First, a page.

What's with all the damn haiku?
I’d rather not treat you like some two-bit neanderthal who hasn’t heard of poetry. But for the sake of having something to write about please allow me to set the stage
Poetry is a linguistic vehicle for the succinct, deep expression of ideas. When done well, a poets get more bang for their buck than novelists or essayists combined.
A haiku is a style of poem that originated in Japan a few hundred years ago. The "rules" of traditional haiku are as such:
- must only consist of 17 syllables,
- must juxtapose two ideas,
- must highlight something from the natural world.
When haiku migrated to the western world those 17 syllables were broken up into three lines consisting of 5 syllables in the first, 7 syllables in the second, and 5 more in the last.
The education machine spat you out most likely devoted a few breaths to haiku. Remember that one afternoon back in your high school english class? It was during one of the fleeting moments between all the standardized test preparation. Your teacher had to fill at least one lesson with frivolous activities like haiku in order to support the facade of promoting multiculturalism in America. You and your classmates were relieved at how short a haiku was. 17 syllables?! What an easy assignment, dude!
Although, if you were a healthy young lad or lady, you probably don’t remember that day at all. Hormones had hijacked your attention and directed your focus to that achingly attractive classmate sitting across the room. A crowded, dispassionate education system is no match for adolescent biology.
For whatever reason, despite the eruption of hormones, something about haiku stuck with me. I enjoyed trying to fit big thoughts into such a small package. Haiku became a mental puzzle that I could use to entertain myself with during the tediousness of a day job without getting caught slacking off.
Birth of the ha!ku
Being a fundamentally immature attention-seeker, it wasn’t long before I connected humor with haiku. Humor is often the juxtaposition of two or more ideas that create discomfort. Laughter is often just the healthy, human reaction to a collision between expectation and reality.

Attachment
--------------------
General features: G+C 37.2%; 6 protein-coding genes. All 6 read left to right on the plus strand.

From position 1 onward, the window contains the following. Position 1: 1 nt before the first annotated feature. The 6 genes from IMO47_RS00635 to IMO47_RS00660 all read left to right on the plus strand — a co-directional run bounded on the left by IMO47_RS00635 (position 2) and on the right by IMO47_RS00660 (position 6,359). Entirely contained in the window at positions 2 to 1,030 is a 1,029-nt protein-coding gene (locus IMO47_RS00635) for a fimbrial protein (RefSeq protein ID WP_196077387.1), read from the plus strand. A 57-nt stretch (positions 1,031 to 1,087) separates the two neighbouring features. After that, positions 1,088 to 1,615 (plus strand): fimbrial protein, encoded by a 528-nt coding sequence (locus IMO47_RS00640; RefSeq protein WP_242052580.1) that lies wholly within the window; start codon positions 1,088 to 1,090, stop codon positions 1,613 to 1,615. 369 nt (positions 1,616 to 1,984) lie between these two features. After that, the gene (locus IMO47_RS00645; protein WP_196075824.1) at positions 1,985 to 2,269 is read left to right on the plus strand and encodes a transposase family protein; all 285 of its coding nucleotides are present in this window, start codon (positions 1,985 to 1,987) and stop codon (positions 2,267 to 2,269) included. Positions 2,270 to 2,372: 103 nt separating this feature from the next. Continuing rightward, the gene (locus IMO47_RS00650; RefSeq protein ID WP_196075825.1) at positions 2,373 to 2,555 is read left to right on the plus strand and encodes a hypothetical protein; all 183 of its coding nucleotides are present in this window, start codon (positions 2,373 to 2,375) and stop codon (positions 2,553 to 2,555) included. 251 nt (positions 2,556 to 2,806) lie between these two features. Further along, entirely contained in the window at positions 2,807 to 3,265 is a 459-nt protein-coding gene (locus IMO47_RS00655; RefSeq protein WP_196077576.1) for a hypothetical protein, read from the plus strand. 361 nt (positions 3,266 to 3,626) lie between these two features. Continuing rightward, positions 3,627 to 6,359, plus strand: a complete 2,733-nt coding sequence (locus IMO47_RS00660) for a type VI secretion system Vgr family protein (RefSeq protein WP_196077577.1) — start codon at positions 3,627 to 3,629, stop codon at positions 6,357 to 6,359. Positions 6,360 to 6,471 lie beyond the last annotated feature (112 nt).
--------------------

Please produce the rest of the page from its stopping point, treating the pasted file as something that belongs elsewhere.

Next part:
For example: Well dressed man is walking confidently down the street. Man's foot finds a dirty, dripping, banana peel on the sidewalk. Man slips, falls wildly to the ground. His butt, his image, and his ego are injured. The audience relates empathically. Big laughs to relieve the tension. End scene.
Thus was born the “ha!ku”. No, that’s not a typo. Yes, you read that correctly. See how I flipped the very heart of the word, the lowercase “i”, on its head? See how it transformed into an exclamation point, creating the word “ha!”, an expression of laughter? Wasn’t that goddamn clever of me?
High Quality Toilet Poems
Over the last few months I’ve tasked myself to write 50 funny haiku for a collection entitled Ha!ku: A Heap of Humorous Haiku. Even though the poems in this collection are mostly just ridiculous, crude toilet jokes, I wanted them to be high quality toilet jokes.
What the hell is a high quality poem, you ask? I’m still working that puzzle out, but here’s what I’ve come up with so far.
I think most good poets seek to develop an awareness of these things:
Language. Poets use appropriate words. Not necessarily good words. More like: the right word for the job. When writing haiku, with its limited syllables, word choice is critical. Pro-tip: Thesauruses and rhyme dictionaries on the internet are modern day poets’ best friends.
Rhythm. Strings of words have their own melody. You know, like iambic pentameter. (you learned iambic pentameter in high school, but again, it was lost somewhere in adolescent hormones and dispassionate teachers and years grinded out in a working class that has no use for it). Good poetic rhythm, like good music, should be something the body moves to and feels.